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Third time may be the charm; a tale of Pure Badgery

IIRC, my first Badger-ish brush was an Omega Mixed Midget, which stank to high heaven and didn't hold enough lather for two passes of face lathering, I thought I'd upgrade and wound up with a Simpson Special in Pure, which was uh... *coarse* at best and just shy of using a wire brush at worst, plus it shed like crazy to the point that I drilled out the knot and put a TGN finest knot in the handle (sadly lofted a bit too tall for my taste), then passed it along to a friend.

Fast forward about six years, I decided to try another "pure" badger brush, this time it's a NOS English made Simpson Beaufort B2, it has a great handle and after just a few shaves the knot is beginning to go from a definite skritchy+ to fairly smooth, I doubt that it'll ever qualify as a soft brush, but it's good and springy and face lathers quite nicely.

I'm looking forward to this brush being fully broken in, I think it's going to be a regular in the rotation, despite all of its den mates being "best" or "finest" knots.
 
I have tried a couple of pure badger brushes and find them to be way too rough for my face. I would rather get an inexpensive boar brush knowing that it will be lovely once broken in. I do have a high density best badger that is OK, but I prefer two-band finest or silvertips. Of course, if you like soft brushes, some of the newer synthetics are excellent without breaking the bank like a premium badger.
 
I enjoy my Simpson Eagle 1 in pure. Definitely scritchier than my Simpsons in super, but a nice change when it comes up in the rotation.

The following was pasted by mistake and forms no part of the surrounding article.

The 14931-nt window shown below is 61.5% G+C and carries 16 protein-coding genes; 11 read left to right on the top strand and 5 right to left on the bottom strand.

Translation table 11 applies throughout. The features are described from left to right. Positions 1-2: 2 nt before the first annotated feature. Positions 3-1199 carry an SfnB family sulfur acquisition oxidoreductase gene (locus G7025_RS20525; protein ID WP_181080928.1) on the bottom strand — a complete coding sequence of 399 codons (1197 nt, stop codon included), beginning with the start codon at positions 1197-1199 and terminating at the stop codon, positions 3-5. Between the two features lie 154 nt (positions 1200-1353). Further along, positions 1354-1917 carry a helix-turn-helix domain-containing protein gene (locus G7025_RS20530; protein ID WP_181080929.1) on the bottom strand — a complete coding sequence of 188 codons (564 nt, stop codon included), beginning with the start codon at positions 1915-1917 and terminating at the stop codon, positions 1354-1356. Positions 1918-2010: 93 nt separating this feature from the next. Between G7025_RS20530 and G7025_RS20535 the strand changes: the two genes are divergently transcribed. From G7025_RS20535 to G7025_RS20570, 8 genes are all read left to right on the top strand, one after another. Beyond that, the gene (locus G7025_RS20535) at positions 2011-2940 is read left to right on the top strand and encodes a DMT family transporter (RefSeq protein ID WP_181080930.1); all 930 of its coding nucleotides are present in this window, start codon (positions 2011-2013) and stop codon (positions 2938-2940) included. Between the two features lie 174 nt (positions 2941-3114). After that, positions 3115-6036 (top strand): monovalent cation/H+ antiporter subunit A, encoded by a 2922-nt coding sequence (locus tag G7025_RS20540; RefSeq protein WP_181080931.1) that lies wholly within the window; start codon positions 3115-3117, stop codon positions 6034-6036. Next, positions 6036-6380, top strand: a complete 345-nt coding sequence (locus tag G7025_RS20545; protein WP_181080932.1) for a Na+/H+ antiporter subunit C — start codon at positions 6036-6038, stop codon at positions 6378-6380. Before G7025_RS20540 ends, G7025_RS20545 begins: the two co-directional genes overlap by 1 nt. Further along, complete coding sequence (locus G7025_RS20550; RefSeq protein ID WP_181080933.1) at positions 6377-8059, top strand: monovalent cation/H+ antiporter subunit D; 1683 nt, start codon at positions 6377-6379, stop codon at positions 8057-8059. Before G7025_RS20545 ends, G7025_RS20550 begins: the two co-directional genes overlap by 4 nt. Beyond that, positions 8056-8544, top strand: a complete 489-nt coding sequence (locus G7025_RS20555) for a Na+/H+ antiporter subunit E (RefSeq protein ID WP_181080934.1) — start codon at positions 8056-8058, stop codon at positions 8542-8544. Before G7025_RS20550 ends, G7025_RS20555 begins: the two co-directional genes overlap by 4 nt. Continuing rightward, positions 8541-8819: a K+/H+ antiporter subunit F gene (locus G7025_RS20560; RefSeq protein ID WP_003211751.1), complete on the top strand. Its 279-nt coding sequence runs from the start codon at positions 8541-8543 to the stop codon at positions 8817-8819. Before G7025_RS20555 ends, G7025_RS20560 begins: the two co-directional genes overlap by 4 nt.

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Simpsons pure has a bit too much ‘scritch’ for my taste. I prefer their their ‘best’ and ‘super’ grades!
 

nemo

Cheaper than ink
I have six pure badger brushes -- no Simpsons -- and find them worthy, refreshing in the morning, and pleasant. The London series by Vulfix are some of my current favorites. All mine were previously owned, I guess guys don't find them to their liking ... my gain. :001_smile
 
I had a cheap pure once and it was tearing up my face and it finally ended in a bin it was so bad. Now when I want the "badger feel" I use the semogue 830 - blooms like a badger, and super smooth when fully loaded with later from the bowl.

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I have two Pure brushes: a Plisson No. 8 and a Rudy Vey job with shavemac knot (which may be a hybrid of Pure and Best). They both have some scratchiness (more like a tickle) and lots of backbone. I like how they feel. They also lather like champs and, as the last post says, with lather they're quite smooth. They don't absorb water like Best and Silvertip knots, but an extra quick dip in the sink solves that problem. I could live with these two brushes alone quite happily, but I'm glad to have a few Bests and Silvertips too.
 
It may not be completely broken in yet, but the Beaufort is definitely working its way in to the rotation on a permanent basis. It lathers well, has a great handle and gives a really invigorating face scrub, without going too far into scratchiness. If vintage pure brushes I have are any indication, it'll only get smoother over time, I just hope it doesn't soften up too much...